Configuring the Jenkins S3 Publisher Plugin to archive artifacts to Swarm

Using Jenkins for builds or continuous integration generates a lot of artifacts, such as rpm and deb packages and logs. You can preserve and share these artifacts while saving local disk space by publishing them your Swarm via the S3 protocol using the S3 Publisher Plugin.

Even better, this plugin can be configured to add extensive metadata to the published artifacts, allowing you to create Collections for e.g. all the .rpm artifacts from a successful integration test, or all the log files related to a particular source code branch.

Step-by-step guide

  1. Configure Content Gateway in front of your Swarm and enable the S3 protocol. Ideally it would be accessed via an https proxy in front of Gateway (see our haproxy KB).
  2. Using the Content UI, create a domain (e.g. and bucket (e.g. jenkins-artifacts) to store your jenkins artifacts.
  3. Also create an S3 token for the user (e.g. a shared "build" user) which has full read and write permission in that bucket.
  4. Be sure that you can access on the jenkins machine and that it reaches your Content Gateway's S3 port. This "bucket in host" style access requires updating /etc/hosts manually or having your DNS administrator configure a wildcard domain. You should configure s3cmd or rclone on your Jenkins server to verify your S3 token access, as these command-line tools are easier to diagnose.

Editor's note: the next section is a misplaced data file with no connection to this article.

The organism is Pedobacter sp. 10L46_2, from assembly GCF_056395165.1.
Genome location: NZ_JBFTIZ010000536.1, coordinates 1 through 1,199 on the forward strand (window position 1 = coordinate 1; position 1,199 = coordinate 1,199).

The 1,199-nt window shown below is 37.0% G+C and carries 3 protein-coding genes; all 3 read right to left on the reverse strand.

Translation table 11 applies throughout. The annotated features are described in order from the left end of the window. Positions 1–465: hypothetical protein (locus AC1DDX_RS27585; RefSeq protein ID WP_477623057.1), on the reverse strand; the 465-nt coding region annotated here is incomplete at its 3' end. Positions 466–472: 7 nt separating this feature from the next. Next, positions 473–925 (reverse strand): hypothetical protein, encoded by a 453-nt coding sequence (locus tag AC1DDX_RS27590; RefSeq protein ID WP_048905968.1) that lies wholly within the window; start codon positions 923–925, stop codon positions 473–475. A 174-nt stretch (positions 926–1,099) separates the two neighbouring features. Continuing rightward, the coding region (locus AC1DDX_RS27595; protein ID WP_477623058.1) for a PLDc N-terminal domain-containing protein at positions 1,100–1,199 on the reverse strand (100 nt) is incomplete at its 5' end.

5. Go to Manage Jenkins => Manage Plugins and install the S3 Publisher Plugin under the Available tab, if it's not already installed. It must be version 0.10.12 or later, released in 2017. You might have to restart Jenkins.
  6. Go to Manage Jenkins => Configure System => Amazon S3 Profiles and configure a profile, you can name it "caringo", with the access key and secret key from creating the S3 token. You can ignore the warning "Can't connect to S3 service: The AWS Access Key Id you provided does not exist in our records.". Unfortunately there does not seem to be a way to configure the endpoint used here.